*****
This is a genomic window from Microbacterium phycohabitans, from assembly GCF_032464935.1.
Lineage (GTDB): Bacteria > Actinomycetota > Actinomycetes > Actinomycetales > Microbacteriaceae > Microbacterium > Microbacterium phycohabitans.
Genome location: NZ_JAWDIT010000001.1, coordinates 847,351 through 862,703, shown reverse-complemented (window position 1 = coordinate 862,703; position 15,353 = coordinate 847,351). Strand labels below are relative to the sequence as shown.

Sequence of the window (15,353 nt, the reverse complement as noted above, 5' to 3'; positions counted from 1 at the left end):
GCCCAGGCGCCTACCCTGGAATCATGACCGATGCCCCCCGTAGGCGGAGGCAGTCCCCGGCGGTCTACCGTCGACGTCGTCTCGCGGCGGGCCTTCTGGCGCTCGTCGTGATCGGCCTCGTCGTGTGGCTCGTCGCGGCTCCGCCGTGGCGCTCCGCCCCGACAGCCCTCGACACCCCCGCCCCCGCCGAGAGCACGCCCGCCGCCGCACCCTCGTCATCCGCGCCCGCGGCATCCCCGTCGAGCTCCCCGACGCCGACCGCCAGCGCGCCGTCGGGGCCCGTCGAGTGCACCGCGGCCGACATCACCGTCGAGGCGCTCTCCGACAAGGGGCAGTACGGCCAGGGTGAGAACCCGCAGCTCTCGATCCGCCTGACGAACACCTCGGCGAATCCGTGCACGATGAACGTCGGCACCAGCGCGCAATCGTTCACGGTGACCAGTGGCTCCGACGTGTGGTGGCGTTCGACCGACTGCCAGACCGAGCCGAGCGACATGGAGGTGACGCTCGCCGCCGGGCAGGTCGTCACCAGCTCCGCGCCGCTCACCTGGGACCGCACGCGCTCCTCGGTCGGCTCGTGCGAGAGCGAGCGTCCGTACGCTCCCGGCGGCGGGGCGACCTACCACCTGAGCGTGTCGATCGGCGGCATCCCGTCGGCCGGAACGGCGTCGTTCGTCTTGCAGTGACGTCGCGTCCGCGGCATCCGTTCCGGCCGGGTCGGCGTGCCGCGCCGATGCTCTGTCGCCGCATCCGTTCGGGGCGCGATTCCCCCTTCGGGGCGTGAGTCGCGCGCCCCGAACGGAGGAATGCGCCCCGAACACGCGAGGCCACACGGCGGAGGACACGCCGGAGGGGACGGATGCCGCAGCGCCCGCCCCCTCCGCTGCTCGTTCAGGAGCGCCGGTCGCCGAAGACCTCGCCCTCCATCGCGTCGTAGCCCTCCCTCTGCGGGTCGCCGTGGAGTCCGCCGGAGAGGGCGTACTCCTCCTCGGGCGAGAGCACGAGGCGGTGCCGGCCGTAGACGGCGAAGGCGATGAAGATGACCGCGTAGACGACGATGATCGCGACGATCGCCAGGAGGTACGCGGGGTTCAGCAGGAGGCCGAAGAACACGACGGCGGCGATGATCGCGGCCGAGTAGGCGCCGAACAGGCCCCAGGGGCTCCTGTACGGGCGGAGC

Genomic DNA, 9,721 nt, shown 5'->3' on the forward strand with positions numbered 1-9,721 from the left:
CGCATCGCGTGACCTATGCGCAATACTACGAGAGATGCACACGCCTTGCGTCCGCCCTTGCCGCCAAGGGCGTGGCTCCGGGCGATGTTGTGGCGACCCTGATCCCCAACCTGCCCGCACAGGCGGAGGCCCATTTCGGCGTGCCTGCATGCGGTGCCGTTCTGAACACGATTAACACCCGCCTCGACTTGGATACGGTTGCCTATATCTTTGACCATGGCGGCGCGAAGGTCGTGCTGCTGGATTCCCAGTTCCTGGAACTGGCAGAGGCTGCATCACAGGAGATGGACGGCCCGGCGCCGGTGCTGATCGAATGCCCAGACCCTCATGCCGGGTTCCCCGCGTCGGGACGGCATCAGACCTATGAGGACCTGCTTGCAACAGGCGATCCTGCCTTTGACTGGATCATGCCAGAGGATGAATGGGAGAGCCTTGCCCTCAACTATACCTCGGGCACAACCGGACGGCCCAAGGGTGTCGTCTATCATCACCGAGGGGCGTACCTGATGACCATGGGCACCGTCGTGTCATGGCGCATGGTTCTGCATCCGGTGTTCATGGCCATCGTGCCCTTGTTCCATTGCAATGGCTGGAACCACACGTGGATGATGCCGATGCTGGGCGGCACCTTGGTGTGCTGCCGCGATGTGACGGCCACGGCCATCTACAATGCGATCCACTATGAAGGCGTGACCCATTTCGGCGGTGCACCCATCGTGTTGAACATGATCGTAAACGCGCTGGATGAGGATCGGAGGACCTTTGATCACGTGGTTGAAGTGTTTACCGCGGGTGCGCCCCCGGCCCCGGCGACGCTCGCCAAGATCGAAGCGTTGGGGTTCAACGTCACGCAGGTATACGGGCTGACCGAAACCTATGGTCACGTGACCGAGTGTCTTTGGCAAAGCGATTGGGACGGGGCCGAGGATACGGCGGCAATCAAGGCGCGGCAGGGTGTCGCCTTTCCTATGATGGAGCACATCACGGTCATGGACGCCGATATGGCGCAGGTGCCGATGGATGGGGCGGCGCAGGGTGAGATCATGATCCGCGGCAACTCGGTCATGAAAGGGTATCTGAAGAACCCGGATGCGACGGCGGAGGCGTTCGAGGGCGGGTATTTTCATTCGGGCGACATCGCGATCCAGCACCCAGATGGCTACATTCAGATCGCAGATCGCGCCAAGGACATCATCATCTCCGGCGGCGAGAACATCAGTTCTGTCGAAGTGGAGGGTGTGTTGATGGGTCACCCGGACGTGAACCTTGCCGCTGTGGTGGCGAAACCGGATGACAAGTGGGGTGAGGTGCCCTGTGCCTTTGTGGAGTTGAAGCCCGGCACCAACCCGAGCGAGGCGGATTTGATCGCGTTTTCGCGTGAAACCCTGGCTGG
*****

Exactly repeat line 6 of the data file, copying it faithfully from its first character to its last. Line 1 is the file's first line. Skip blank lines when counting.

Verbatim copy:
Genomic DNA, 9,721 nt, shown 5'->3' on the forward strand with positions numbered 1-9,721 from the left: